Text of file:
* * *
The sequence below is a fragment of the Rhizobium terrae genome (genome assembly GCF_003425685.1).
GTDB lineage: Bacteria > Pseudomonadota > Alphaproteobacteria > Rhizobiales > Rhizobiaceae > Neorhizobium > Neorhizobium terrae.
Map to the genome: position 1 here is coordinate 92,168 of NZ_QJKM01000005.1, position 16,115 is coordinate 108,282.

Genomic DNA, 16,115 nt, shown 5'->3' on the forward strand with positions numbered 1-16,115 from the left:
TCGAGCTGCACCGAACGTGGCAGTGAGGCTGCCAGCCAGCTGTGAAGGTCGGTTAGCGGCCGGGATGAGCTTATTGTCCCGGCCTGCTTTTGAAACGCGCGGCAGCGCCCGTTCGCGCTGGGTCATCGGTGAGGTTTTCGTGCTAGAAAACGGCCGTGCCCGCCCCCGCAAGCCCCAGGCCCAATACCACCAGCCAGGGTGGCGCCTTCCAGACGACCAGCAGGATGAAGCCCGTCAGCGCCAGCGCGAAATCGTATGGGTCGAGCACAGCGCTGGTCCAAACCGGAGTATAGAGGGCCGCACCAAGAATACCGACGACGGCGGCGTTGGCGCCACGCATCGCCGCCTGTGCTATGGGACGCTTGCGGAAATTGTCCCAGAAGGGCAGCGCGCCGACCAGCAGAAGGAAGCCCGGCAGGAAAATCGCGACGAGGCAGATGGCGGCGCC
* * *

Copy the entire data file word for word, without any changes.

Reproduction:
The sequence below is a fragment of the Rhizobium terrae genome (genome assembly GCF_003425685.1).
GTDB lineage: Bacteria > Pseudomonadota > Alphaproteobacteria > Rhizobiales > Rhizobiaceae > Neorhizobium > Neorhizobium terrae.
Map to the genome: position 1 here is coordinate 92,168 of NZ_QJKM01000005.1, position 16,115 is coordinate 108,282.

Genomic DNA, 16,115 nt, shown 5'->3' on the forward strand with positions numbered 1-16,115 from the left:
TCGAGCTGCACCGAACGTGGCAGTGAGGCTGCCAGCCAGCTGTGAAGGTCGGTTAGCGGCCGGGATGAGCTTATTGTCCCGGCCTGCTTTTGAAACGCGCGGCAGCGCCCGTTCGCGCTGGGTCATCGGTGAGGTTTTCGTGCTAGAAAACGGCCGTGCCCGCCCCCGCAAGCCCCAGGCCCAATACCACCAGCCAGGGTGGCGCCTTCCAGACGACCAGCAGGATGAAGCCCGTCAGCGCCAGCGCGAAATCGTATGGGTCGAGCACAGCGCTGGTCCAAACCGGAGTATAGAGGGCCGCACCAAGAATACCGACGACGGCGGCGTTGGCGCCACGCATCGCCGCCTGTGCTATGGGACGCTTGCGGAAATTGTCCCAGAAGGGCAGCGCGCCGACCAGCAGAAGGAAGCCCGGCAGGAAAATCGCGACGAGGCAGATGGCGGCGCC